This was a question posed to me on social media a few weeks ago, after my article about our mature members of Biggleswade society and the fact many retirees feel trapped in their homes. After working hard for many years and buying a home for themselves and their family, the children have subsequently flown the nest and now they are left to rattle round in a big house. Many feel trapped in their big homes (hence I dubbed these Biggleswade home owning mature members of our society, ‘Generation Trapped’). Should we force OAP Biggleswade homeowners to downsize?
In the original article, I suggested that we as a society should encourage, through building, tax breaks and social acceptance that it’s a good thing to downsize. However, should the Government force OAP’s?
One of the biggest reasons OAP’s move home is health (or lack of it). Looking at the statistics for Biggleswade, of the 3,023 homeowners who are 65 years and older, whilst 1,778 of them described themselves in good or very good health, a sizeable 963 home owning OAPs described themselves as in fair health and 282 in bad or very bad health.
9.33% of Biggleswade home owning OAP’s
are in poor health
If you look at the figures for the whole of Central Bedfordshire Council (not just Biggleswade), there are only 818 specialist retirement homes that one could buy (if they were in fact for sale).
There are 956 homes available to rent from the Council and other specialist providers (again, you would be waiting for dead man’s shoes to get your foot in the door). Many older homeowners would not feel comfortable with the idea of renting a retirement property after enjoying the security of owning their own home for most of their adult lives. My intuition tells me the majority ‘would be’ Biggleswade down-sizers could certainly afford to move but are staying put in bigger family homes because they cannot find a suitable smaller property. The fact is there simply aren’t enough bungalows for the healthy older members of the Biggleswade population and specialist retirement properties for the ones who aren’t in such good health …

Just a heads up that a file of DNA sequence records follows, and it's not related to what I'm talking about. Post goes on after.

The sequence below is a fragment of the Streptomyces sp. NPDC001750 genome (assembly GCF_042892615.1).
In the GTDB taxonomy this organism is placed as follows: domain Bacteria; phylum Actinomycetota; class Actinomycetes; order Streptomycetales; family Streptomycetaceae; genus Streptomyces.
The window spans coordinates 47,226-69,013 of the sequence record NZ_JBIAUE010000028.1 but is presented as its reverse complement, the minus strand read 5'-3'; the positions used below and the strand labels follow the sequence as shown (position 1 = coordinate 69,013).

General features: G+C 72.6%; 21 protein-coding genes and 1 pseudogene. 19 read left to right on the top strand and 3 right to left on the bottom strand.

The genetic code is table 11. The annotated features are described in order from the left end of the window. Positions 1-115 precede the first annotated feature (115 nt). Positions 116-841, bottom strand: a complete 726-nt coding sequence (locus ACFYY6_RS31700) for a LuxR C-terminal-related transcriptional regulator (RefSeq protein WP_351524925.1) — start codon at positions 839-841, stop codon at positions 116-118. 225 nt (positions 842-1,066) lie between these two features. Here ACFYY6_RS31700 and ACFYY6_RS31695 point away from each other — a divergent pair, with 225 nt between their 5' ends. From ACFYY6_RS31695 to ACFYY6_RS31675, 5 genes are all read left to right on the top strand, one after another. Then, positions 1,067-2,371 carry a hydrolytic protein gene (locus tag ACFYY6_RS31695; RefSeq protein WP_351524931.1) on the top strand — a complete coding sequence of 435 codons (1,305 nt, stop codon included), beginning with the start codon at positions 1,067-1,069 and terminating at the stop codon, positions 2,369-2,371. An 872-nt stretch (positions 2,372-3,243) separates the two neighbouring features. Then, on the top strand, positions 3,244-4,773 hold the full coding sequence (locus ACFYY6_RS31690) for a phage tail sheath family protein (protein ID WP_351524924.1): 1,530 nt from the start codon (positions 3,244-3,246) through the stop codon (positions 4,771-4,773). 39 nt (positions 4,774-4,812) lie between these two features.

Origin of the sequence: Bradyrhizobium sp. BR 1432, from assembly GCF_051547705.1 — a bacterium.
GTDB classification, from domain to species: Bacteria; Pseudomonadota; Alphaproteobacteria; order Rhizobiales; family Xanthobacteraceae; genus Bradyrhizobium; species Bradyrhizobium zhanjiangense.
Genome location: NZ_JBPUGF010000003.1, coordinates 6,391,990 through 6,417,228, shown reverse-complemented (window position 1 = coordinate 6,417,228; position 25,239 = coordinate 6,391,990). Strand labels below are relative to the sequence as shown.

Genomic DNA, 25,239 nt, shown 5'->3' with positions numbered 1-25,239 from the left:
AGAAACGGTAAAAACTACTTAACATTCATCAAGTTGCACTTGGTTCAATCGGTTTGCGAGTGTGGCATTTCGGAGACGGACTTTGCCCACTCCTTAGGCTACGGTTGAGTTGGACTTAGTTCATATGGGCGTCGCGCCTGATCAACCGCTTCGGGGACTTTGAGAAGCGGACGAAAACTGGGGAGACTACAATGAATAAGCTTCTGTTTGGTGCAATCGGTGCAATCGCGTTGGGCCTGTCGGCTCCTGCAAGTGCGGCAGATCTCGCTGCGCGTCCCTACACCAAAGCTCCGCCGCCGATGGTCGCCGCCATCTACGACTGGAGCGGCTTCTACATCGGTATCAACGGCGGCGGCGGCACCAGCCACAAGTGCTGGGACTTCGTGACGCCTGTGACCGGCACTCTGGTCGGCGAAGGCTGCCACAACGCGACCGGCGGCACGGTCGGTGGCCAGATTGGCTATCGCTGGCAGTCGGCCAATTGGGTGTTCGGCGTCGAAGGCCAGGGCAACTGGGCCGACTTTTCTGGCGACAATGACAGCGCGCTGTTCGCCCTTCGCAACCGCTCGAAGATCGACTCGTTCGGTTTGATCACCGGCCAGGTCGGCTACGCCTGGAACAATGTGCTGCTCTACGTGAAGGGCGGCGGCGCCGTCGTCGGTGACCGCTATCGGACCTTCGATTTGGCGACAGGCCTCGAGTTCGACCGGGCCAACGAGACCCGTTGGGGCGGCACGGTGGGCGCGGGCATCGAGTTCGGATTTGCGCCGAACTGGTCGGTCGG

We need to build more appropriate houses in Biggleswade
The government’s Housing White Paper, published recently, could have solved so many problems with the UK housing market, including the issue of homing our ageing population. Instead, it ended up feeling annoyingly ambiguous. Forcing our older generation to move with such measures as a punitive taxation (say a tax on wasted bedrooms for people who are retired) would be the wrong thing to do. Instead of the stick, maybe the Government could use the carrot tactics and offered tax breaks for down-sizers. Who knows, but something has to happen?
Come to think about it, the word ‘downsize’ is such an awful word. I prefer to use the word ‘decent-size’ instead of ‘down-size’ as the other phrase feels like they are lowering themselves as though they are having to downgrade themselves in their retirement (and let’s be frank – no one likes to be downgraded).
The simple fact is we are living longer as a population and constantly growing with increased birth rates and immigration. What I would say to all the homeowners and property owning public of Biggleswade is more houses and apartments need to be built in the Biggleswade area, especially more specialist retirement properties and bungalows. The government had a golden opportunity with the White Paper and were sadly found lacking.
A message to my Biggleswade property investor readers, whilst this issue gets sorted in the coming decade(s), maybe seriously consider doing up older bungalows as people will pay handsomely for them be that for sale or even rent? Just a thought!